-No, the Leafs lost simply because they aren't deep enough, and they aren't deep enough because they aren't smart enough to manage the depth they have and get real players into actual lineup positions. Frazer McLaren and Colton Orr ain't winning any team Stanley Cups anytime soon. Ryan Hamilton isn't going to show enough to stick in the NHL if he has to play with a couple of thugs. That one decision, that one bleak decision by Carlyle is going to come away as the major tipping point in this one. He somehow managed to tip the scales in a game against an opponent so debilitated by injuries that Mike Knuble is centering the third line and Luke Schenn is playing top defensive minutes.
-The Aristocrats. So, so many Aristocrats jokes.
-One thing I won't fault the man on is that he seems fine playing John-Michael Liles lately. I think Liles is a fine hockey player that takes some un-due heat because his contract isn't pretty. Behind that contract is a pretty decent defenceman with lots of speed and smarts. He'd look better if he were paired with Jake Gardiner, but Liles is the least of Toronto's worries on defence.
-The Leafs actually did out-chance the Flyers at even strength. Some of that was score effects as Toronto pressed late, but they kept Claude Giroux and Jakub Voracek and Matt Read, Philly's most dangerous players, stuck in their own ends while giving up very little. Dion Phaneuf and Carl Gunnarsson had a damn fine game on the top pairing, each landing in the positives in scoring chances and Corsi playing primarily against the only actual line that the Flyers have available to play.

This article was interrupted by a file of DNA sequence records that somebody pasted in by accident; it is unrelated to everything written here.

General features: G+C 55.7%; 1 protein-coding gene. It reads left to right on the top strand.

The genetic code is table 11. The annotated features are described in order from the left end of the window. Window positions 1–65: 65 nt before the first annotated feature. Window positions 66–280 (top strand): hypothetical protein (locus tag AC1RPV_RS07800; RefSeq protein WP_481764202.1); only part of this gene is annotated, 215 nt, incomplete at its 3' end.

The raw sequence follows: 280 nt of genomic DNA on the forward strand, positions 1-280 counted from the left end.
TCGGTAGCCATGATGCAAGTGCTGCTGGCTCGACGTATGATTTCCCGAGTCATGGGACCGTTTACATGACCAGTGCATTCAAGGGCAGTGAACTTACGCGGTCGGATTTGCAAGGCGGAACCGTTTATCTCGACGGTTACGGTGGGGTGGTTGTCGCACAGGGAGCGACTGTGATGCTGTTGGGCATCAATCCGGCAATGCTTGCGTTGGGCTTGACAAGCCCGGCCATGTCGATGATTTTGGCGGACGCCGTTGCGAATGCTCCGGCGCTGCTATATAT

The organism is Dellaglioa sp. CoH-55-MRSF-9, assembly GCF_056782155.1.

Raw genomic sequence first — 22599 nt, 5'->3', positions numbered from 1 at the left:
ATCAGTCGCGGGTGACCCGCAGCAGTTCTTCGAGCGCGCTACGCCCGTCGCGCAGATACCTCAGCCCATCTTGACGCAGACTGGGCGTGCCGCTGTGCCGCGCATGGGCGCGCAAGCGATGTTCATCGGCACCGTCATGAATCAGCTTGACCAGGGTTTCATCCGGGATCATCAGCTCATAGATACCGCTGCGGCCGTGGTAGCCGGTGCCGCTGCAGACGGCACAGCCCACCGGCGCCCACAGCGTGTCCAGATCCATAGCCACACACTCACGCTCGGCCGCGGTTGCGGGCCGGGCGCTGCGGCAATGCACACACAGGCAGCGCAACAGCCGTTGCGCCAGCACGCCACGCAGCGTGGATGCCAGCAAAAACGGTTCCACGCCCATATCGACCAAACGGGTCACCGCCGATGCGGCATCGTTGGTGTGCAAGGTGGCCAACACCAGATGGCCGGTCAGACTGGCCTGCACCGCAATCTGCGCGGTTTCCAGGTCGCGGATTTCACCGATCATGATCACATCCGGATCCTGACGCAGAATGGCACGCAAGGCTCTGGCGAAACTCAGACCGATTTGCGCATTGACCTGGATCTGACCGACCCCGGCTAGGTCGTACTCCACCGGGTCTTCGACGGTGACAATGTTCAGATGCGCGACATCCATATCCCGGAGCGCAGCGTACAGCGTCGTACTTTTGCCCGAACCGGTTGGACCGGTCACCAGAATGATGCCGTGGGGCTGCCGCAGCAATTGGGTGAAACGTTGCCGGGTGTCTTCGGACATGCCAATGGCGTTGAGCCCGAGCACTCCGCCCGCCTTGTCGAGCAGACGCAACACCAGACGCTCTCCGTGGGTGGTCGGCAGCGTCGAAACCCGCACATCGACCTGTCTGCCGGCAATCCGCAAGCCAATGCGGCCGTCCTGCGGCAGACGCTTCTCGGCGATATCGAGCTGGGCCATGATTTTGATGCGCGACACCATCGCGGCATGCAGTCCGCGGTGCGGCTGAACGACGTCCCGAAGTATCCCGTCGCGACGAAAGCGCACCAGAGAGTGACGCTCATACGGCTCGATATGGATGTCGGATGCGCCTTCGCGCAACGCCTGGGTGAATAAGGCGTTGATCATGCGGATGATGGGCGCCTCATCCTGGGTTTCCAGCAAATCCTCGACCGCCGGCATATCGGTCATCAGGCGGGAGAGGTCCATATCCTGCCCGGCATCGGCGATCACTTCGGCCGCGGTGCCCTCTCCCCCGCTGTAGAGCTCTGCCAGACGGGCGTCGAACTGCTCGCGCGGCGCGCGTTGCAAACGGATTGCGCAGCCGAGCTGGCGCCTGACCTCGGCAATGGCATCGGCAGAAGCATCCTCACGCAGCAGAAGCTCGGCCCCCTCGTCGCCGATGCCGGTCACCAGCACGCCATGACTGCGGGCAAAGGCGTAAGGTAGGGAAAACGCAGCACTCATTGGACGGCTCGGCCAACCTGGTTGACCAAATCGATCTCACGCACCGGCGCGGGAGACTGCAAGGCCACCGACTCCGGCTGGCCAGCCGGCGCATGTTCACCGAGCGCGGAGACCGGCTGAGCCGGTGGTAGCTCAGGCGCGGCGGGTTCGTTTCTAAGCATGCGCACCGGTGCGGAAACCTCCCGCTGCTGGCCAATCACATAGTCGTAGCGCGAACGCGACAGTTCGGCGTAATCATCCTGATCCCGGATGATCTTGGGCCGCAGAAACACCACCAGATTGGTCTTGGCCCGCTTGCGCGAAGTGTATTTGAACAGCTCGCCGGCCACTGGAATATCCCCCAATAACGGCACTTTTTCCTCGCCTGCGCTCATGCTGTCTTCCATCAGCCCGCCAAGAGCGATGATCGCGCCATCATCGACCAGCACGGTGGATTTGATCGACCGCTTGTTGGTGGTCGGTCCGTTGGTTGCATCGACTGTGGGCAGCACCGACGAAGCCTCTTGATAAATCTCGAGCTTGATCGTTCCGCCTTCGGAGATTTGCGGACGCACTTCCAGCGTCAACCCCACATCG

-Nazem Kadri was in on that too. Kadri played 9.1 minutes against Voracek, for instance, and Voracek and the Flyers recorded just one scoring chance in that time (and to be fair, it was a goal, and a pretty ugly-looking one, but it was the only one recorded).
-Here is why I don't necessarily sweat faceoffs:
-What matters between the draws is so, so much more important than winning or losing a draw. Even Greg Millen on the broadcast piped up about it. Unless you can turn a faceoff win into meaningful puck-possession, you're better off being on the bench while a player who knows how to position himself on defence handles duties in the defensive zone. Straight up, the Leafs first line was good-enough offensively to cover its defensive misgivings, but they really shouldn't be starting any faceoffs in the defensive zone unless there's an icing call.
-Anyway, not all bad. Leafs have still won three out of their last four, they managed to out-chance and out-shoot the Flyers in this one and if not for a couple of bad calls or a misplayed puck by James Reimer, this is a tie game. James van Riemsdyk's goal was excellent…
…and Dion Phaneuf nearly slicing Kimmo Timonen's leg off while celebrating is a good bit of video.
-Joffrey Lupul's injury is not a good thing. He's been playing excellent lately but that looked like another concussion. Team is calling it an "upper-body injury".
-Individual scoring chance differentials. Please note Luke Schenn played his best game in Toronto since... well, probably ever, given what I've seen out of him in his career.
UPDATE: The first version of this chart mixed up Flyers and Leafs skaters. It has now been correc ted (1:15 AM EDT on April 5)
|Chances For||Chances Vs.||Chances +/-|
|James van Riemsdyk||7||2||5|
|Chances For||Chances Vs.||Chances +/-|
|Toronto (EV)||3 (1)||6 (6)||3 (3)||12 (10)|
|Philadelphia (EV)||7 (1)||4 (4)||2 (2)||13 (7)|
LeafsNation Three Stars
- Dion Phaneuf
- Phil Kessel
- Luke Schenn